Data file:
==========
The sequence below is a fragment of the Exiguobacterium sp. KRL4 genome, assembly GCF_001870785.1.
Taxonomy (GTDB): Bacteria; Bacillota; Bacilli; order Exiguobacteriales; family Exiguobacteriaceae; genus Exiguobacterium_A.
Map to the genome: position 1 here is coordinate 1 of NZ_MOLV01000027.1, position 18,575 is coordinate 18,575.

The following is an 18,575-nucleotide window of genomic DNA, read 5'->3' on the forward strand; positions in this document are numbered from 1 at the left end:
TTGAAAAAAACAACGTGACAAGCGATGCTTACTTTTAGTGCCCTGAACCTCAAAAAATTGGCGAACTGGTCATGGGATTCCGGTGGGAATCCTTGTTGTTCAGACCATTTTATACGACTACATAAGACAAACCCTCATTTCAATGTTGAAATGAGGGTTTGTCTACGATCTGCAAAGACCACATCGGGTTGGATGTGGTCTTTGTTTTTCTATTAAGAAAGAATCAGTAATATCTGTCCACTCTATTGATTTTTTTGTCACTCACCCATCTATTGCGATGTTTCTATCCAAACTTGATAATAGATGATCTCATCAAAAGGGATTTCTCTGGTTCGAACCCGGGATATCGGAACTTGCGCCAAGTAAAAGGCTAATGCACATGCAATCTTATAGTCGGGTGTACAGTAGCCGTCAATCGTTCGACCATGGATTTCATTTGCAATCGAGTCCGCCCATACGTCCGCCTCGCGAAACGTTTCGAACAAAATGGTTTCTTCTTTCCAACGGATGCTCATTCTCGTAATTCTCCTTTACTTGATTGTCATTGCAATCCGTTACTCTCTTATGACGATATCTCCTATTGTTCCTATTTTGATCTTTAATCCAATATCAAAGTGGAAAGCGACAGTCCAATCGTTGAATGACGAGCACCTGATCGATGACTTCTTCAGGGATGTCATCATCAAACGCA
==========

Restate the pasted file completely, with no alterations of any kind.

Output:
The sequence below is a fragment of the Exiguobacterium sp. KRL4 genome, assembly GCF_001870785.1.
Taxonomy (GTDB): Bacteria; Bacillota; Bacilli; order Exiguobacteriales; family Exiguobacteriaceae; genus Exiguobacterium_A.
Map to the genome: position 1 here is coordinate 1 of NZ_MOLV01000027.1, position 18,575 is coordinate 18,575.

The following is an 18,575-nucleotide window of genomic DNA, read 5'->3' on the forward strand; positions in this document are numbered from 1 at the left end:
TTGAAAAAAACAACGTGACAAGCGATGCTTACTTTTAGTGCCCTGAACCTCAAAAAATTGGCGAACTGGTCATGGGATTCCGGTGGGAATCCTTGTTGTTCAGACCATTTTATACGACTACATAAGACAAACCCTCATTTCAATGTTGAAATGAGGGTTTGTCTACGATCTGCAAAGACCACATCGGGTTGGATGTGGTCTTTGTTTTTCTATTAAGAAAGAATCAGTAATATCTGTCCACTCTATTGATTTTTTTGTCACTCACCCATCTATTGCGATGTTTCTATCCAAACTTGATAATAGATGATCTCATCAAAAGGGATTTCTCTGGTTCGAACCCGGGATATCGGAACTTGCGCCAAGTAAAAGGCTAATGCACATGCAATCTTATAGTCGGGTGTACAGTAGCCGTCAATCGTTCGACCATGGATTTCATTTGCAATCGAGTCCGCCCATACGTCCGCCTCGCGAAACGTTTCGAACAAAATGGTTTCTTCTTTCCAACGGATGCTCATTCTCGTAATTCTCCTTTACTTGATTGTCATTGCAATCCGTTACTCTCTTATGACGATATCTCCTATTGTTCCTATTTTGATCTTTAATCCAATATCAAAGTGGAAAGCGACAGTCCAATCGTTGAATGACGAGCACCTGATCGATGACTTCTTCAGGGATGTCATCATCAAACGCA